Our Blog

Cannabis effects and therapeutic cues: Part 1 The “Munchies”


Cannabis Effects and Therapeutic Cues – Part 1 The “Munchies”

The ‘Munchies’, a term well associated with the insatiable desire to eat when under the influence of Cannabis, is caused by a various array of physiological events which lead to the stimulation of hunger. This is accompanied by, and often preceded by, feelings of euphoria as a result of the activation of certain cannabinoid receptors. Studying the ‘Munchies’ effect has developed a greater deal of understanding in the role of the endocannabinoid system (ECS) and appetite stimulation. However much still remains a mystery in this area. Further investigation of the intricate interplay between various cellular signalling pathways could be the key to finding novel ways to treat various eating disorders such as anorexia, cachexia and obesity; as various studies have implicated the role of the ECS in the aforementioned diseases [1].

It is widely accepted that the smell of food causes the stimulation of appetite [2]. Agonism or stimulation of the CB1 receptor dampens the effect of the negative feedback system present in the olfactory cortex, and this double negative effect leads to an enhanced sense of smell [3]. Therefore people experiencing the ‘high’ have an augmented sensory response to odour, and tend to have a higher appreciation of food than usual. This olfactory pathway is presently being used to give appetite suppressing effects through an aromatherapy technique that involves the smelling of a strong fragrance (such as Vanilla or grapefruit) for more than five minutes, to magnify the negative feedback loop on the olfactory bulb.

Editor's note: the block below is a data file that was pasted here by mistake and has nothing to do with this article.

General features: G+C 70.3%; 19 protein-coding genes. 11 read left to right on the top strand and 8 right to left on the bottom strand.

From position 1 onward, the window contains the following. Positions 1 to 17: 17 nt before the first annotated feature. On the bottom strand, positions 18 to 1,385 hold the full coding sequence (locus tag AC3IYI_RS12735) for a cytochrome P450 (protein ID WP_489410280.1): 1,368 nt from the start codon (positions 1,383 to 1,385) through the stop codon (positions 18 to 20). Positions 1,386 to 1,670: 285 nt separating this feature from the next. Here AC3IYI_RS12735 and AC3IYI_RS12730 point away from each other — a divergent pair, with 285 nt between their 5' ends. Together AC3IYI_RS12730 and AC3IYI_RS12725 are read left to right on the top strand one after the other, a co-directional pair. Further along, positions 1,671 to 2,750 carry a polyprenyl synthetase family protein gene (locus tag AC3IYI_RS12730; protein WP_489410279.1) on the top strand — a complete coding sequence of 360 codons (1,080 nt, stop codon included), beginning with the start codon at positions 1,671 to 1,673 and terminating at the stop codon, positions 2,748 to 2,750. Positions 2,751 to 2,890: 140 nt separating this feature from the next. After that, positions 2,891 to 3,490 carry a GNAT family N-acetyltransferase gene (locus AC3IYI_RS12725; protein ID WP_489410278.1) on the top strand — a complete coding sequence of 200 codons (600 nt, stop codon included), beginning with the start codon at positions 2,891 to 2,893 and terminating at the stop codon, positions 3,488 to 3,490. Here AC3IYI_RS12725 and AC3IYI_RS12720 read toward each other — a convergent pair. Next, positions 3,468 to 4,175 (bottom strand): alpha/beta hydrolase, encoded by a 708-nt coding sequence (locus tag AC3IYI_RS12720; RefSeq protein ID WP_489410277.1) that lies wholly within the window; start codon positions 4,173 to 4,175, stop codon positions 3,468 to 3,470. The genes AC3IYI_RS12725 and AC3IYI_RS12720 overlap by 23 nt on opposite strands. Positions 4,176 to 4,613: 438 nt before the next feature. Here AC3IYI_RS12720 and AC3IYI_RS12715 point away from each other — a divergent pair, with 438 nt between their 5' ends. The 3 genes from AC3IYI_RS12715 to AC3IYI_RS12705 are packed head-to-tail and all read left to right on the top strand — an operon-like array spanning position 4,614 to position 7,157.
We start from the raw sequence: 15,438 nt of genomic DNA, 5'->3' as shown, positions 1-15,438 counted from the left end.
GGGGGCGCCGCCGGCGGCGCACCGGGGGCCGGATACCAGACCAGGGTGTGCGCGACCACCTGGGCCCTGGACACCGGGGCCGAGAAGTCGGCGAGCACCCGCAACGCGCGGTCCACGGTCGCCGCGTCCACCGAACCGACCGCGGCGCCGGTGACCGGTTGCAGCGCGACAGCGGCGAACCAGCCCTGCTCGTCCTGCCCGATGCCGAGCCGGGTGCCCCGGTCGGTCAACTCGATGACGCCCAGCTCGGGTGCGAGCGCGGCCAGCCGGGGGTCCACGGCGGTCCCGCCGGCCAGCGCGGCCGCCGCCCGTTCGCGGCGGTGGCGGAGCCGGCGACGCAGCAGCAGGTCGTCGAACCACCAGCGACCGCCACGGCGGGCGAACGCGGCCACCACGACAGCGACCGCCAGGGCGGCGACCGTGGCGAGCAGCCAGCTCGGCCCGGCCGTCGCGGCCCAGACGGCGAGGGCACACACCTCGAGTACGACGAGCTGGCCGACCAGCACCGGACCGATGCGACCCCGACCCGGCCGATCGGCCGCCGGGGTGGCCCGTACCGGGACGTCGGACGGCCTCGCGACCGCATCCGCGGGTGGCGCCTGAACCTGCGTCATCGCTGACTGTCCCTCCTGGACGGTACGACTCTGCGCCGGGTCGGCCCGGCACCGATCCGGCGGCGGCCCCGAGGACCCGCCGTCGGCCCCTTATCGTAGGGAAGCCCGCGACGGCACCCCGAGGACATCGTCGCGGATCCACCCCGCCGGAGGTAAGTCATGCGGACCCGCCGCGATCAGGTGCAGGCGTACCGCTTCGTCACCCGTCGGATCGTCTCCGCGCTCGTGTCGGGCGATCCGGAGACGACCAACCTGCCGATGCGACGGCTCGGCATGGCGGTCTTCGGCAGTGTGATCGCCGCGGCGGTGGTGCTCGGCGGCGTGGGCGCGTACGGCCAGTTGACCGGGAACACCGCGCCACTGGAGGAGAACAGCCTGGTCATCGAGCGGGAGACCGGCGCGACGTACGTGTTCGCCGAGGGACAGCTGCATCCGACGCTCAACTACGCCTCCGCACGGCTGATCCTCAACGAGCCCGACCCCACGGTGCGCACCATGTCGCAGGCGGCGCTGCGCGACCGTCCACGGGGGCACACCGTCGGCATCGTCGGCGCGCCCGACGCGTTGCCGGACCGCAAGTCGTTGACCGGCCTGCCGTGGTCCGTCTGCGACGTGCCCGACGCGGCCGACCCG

Figure 1: The negative feedback loop of the olfactory cortex acting on the olfactory bulb, and how stimulation of the CB1 receptor inhibits this loop


Cannabis has been shown to have its effect on appetite mainly through the CB1receptor. The CB1 receptor has been implicated in the olfactory system that triggers smell, but is also involved in the neuronal signalling that triggers the sense of hunger and satiety[4]. Therefore it can be a key regulator in […]

[/vc_column_text][vc_row_inner][vc_column_inner width=”1/3″][vc_column_text css=”.vc_custom_1479228376428{margin-bottom: 15px !important;}”]View the PDF:[/vc_column_text][vc_single_image image=”16773″ img_size=”full” alignment=”center” style=”vc_box_shadow” onclick=”custom_link” link=”/wp-content/uploads/2016/10/RD_Publications_The-Munchies.pdf”][/vc_column_inner][vc_column_inner width=”1/3″][/vc_column_inner][vc_column_inner width=”1/3″][/vc_column_inner][/vc_row_inner][/vc_column][/vc_row]

    Video: “The Scientist” – A documentary....
  • “The Scientist” is a do

  • An interview with Vincenzo Di Marzo,....
  • Professor Di Marzo is one o